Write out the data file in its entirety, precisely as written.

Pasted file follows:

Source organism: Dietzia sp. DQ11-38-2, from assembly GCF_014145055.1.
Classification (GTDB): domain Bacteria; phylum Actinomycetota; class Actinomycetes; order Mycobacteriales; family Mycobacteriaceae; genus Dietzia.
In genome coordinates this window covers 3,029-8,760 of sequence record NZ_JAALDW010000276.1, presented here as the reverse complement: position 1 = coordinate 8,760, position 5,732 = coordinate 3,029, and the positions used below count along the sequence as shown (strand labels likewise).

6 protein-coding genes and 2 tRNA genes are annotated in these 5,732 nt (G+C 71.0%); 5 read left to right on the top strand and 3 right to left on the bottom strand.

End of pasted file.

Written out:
Source organism: Dietzia sp. DQ11-38-2, from assembly GCF_014145055.1.
Classification (GTDB): domain Bacteria; phylum Actinomycetota; class Actinomycetes; order Mycobacteriales; family Mycobacteriaceae; genus Dietzia.
In genome coordinates this window covers 3,029-8,760 of sequence record NZ_JAALDW010000276.1, presented here as the reverse complement: position 1 = coordinate 8,760, position 5,732 = coordinate 3,029, and the positions used below count along the sequence as shown (strand labels likewise).

6 protein-coding genes and 2 tRNA genes are annotated in these 5,732 nt (G+C 71.0%); 5 read left to right on the top strand and 3 right to left on the bottom strand.